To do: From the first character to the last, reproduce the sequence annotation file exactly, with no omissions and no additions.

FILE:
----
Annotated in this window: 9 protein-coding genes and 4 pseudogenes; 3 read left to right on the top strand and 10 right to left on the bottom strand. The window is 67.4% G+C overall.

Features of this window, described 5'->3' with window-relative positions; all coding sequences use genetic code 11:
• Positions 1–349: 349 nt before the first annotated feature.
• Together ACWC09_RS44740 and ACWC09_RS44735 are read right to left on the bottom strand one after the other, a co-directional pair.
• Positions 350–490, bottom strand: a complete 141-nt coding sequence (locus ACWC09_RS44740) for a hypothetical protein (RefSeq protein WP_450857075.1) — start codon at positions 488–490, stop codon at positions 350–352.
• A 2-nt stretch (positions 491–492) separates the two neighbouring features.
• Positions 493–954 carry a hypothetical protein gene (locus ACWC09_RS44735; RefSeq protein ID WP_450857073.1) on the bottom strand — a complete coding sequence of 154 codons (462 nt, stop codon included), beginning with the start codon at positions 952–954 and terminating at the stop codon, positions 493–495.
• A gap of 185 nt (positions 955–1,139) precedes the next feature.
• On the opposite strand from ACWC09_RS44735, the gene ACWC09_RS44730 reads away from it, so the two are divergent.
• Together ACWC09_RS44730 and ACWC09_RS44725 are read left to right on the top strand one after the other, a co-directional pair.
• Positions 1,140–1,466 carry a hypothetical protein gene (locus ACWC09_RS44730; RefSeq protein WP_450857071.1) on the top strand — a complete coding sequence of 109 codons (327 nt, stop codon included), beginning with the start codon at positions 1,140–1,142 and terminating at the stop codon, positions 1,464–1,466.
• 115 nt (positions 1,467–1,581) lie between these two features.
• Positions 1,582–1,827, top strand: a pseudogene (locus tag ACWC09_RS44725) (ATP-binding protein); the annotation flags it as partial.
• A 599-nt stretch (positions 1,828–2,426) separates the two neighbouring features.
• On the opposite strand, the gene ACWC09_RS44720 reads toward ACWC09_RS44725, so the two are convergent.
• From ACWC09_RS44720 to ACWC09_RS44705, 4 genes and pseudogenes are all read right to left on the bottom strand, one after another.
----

Annotated in this window: 9 protein-coding genes and 4 pseudogenes; 3 read left to right on the top strand and 10 right to left on the bottom strand. The window is 67.4% G+C overall.

Features of this window, described 5'->3' with window-relative positions; all coding sequences use genetic code 11:
• Positions 1–349: 349 nt before the first annotated feature.
• Together ACWC09_RS44740 and ACWC09_RS44735 are read right to left on the bottom strand one after the other, a co-directional pair.
• Positions 350–490, bottom strand: a complete 141-nt coding sequence (locus ACWC09_RS44740) for a hypothetical protein (RefSeq protein WP_450857075.1) — start codon at positions 488–490, stop codon at positions 350–352.
• A 2-nt stretch (positions 491–492) separates the two neighbouring features.
• Positions 493–954 carry a hypothetical protein gene (locus ACWC09_RS44735; RefSeq protein ID WP_450857073.1) on the bottom strand — a complete coding sequence of 154 codons (462 nt, stop codon included), beginning with the start codon at positions 952–954 and terminating at the stop codon, positions 493–495.
• A gap of 185 nt (positions 955–1,139) precedes the next feature.
• On the opposite strand from ACWC09_RS44735, the gene ACWC09_RS44730 reads away from it, so the two are divergent.
• Together ACWC09_RS44730 and ACWC09_RS44725 are read left to right on the top strand one after the other, a co-directional pair.
• Positions 1,140–1,466 carry a hypothetical protein gene (locus ACWC09_RS44730; RefSeq protein WP_450857071.1) on the top strand — a complete coding sequence of 109 codons (327 nt, stop codon included), beginning with the start codon at positions 1,140–1,142 and terminating at the stop codon, positions 1,464–1,466.
• 115 nt (positions 1,467–1,581) lie between these two features.
• Positions 1,582–1,827, top strand: a pseudogene (locus tag ACWC09_RS44725) (ATP-binding protein); the annotation flags it as partial.
• A 599-nt stretch (positions 1,828–2,426) separates the two neighbouring features.
• On the opposite strand, the gene ACWC09_RS44720 reads toward ACWC09_RS44725, so the two are convergent.
• From ACWC09_RS44720 to ACWC09_RS44705, 4 genes and pseudogenes are all read right to left on the bottom strand, one after another.